phylogeny - Algorithms for Molecular Biology Fall Semester...

Info iconThis preview shows pages 1–3. Sign up to view the full content.

View Full Document Right Arrow Icon

Info iconThis preview has intentionally blurred sections. Sign up to view the full version.

View Full DocumentRight Arrow Icon
This is the end of the preview. Sign up to access the rest of the document.

Unformatted text preview: Algorithms for Molecular Biology Fall Semester, 2001 Lecture 8: December 27, 2001 Lecturer: Ron Shamir Scribe: Orly Stettiner and Ron Gabor 1 8.1 Preface: Phylogenetics and Phylogenetic Trees Phylogeny- The ancestral relationship of a set of species. 8.1.1 What is Phylogenetics? Phylogenetics is the area of research concerned with finding the genetic relationships between species. The basic idea is to compare specific characters (features) of the species, under the natural assumption that similar species (i.e., species with similar characters) are genetically close. The term phylogeny refers to these relationships, usually presented as a phylogenetic tree 2 (see Figures 8.1 and 8.2). Classic phylogenetics dealt mainly with physical, or morphological features – size, color, number of legs, etc. Modern phylogeny uses information extracted from genetic material – mainly DNA and protein sequences. The characters used are usually the DNA or protein sites (a site means a single position in the sequence). The relationships between species are then deduced from well conserved blocks in the alignment of several sequences, one from each examined species. An interesting example is a research project that used phylogenetics in order to trace the origins of the human population on earth. Researchers investigated the mitochondrial DNA of 182 people all over earth (the mitochondrial DNA is especially good for phylogenetic research since it is copied completely from mother to son, without recombining with the father’s DNA). The phylogenetic analysis provided evidence that all humans have a common female ancestor who lived in Africa (”African Eve”, see Figure 8.4). When studying phylogeny using nuclear genes, we encounter several difficulties. During evolution, it is very common for a gene to be duplicated. The copies continue to evolve separately, resulting in two (or more) similar instances of the same gene along the genome of a species. 1 Based on a scribe of Yuval Inbar and Tzvika Hartman, December 18, 2000 2 The terms phylogenetic tree and phylogeny will be used synonymously throughout this lecture. 2 Algorithms for Molecular Biology c Tel Aviv Univ. Figure 8.1: (Source [1]) Phylogeny in a nut shell. A: The most recent common ancestor of the bird and the jellyfish. At this point the two lineages diverged or split. X: The portion of history the bird and the jellyfish share. Their linages were one during that time. B: The most recent common ancestor of the bird, jellyfish and fern. Y: The portion of history the bird, jellyfish and fern share. The bird and jellyfish share a more recent common ancestor (A) then either does with fern (B). Therefore, they are more closely related to each other than either is to the fern....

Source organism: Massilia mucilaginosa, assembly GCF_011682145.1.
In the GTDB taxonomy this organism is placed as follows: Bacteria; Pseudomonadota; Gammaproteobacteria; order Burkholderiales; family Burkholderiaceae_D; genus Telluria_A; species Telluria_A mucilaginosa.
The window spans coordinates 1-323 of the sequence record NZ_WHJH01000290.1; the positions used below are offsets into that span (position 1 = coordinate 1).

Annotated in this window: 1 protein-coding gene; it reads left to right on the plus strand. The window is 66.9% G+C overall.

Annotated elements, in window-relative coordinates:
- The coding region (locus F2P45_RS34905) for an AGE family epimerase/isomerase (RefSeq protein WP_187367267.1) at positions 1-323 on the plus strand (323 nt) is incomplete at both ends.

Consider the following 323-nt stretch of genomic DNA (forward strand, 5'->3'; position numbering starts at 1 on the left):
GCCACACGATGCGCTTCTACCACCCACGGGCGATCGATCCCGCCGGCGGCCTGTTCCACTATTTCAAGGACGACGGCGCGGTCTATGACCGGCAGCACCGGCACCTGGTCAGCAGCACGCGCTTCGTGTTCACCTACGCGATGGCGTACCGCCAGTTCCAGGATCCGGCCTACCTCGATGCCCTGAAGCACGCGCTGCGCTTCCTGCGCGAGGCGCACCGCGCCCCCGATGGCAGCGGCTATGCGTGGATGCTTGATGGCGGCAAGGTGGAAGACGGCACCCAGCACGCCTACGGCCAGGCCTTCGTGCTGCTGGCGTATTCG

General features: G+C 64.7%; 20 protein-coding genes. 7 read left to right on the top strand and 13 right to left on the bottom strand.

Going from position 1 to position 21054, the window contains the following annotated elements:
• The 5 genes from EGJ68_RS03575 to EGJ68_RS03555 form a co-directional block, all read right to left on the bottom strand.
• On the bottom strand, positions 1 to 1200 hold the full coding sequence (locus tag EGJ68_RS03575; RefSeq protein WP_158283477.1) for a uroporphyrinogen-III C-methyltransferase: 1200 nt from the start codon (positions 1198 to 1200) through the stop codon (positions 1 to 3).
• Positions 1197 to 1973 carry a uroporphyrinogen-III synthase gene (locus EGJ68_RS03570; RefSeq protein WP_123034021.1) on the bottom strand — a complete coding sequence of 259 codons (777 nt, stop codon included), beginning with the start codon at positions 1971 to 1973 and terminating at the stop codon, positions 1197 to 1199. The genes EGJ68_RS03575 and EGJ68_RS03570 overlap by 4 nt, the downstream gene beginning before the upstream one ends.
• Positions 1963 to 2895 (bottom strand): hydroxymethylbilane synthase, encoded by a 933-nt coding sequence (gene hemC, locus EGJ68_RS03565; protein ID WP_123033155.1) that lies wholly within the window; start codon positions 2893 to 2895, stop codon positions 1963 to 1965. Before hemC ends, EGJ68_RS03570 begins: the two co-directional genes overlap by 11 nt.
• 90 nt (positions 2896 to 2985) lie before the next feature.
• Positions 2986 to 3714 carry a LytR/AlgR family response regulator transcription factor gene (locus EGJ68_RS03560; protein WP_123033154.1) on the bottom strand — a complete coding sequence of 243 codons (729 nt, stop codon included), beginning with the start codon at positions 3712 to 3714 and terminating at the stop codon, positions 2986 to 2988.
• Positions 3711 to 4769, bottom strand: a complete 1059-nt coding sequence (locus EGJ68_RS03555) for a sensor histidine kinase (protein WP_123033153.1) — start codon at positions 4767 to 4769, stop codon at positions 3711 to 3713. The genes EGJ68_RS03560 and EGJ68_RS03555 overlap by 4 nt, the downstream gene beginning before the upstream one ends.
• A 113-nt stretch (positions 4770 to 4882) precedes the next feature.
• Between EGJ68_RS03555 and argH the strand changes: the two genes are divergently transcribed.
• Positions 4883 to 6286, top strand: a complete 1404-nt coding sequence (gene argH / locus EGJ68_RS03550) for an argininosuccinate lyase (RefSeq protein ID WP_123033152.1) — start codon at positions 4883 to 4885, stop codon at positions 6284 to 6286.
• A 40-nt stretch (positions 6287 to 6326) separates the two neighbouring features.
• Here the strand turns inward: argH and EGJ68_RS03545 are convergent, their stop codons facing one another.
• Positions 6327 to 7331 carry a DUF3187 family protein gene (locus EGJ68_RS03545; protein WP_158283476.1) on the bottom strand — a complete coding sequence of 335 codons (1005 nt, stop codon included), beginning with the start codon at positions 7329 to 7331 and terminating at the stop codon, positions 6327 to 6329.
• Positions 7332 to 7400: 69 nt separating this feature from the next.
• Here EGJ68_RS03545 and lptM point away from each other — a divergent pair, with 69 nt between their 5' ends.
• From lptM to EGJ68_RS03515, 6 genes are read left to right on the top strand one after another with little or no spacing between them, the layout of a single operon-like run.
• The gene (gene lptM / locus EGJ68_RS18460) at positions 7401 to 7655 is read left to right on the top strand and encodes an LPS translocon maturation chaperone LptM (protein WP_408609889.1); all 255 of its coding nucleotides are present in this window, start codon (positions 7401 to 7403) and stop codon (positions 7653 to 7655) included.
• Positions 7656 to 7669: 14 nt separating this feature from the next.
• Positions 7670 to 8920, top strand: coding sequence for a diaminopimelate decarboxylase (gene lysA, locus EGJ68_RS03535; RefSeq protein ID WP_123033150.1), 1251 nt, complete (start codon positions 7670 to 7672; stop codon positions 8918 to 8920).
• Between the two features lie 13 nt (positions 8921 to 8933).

View Full Document

This note was uploaded on 04/06/2010 for the course COMPUTER S COMP5647 taught by Professor Dr.ping during the Spring '10 term at York University.

Page1 / 36

phylogeny - Algorithms for Molecular Biology Fall Semester...

This preview shows document pages 1 - 3. Sign up to view the full document.

View Full Document Right Arrow Icon
Ask a homework question - tutors are online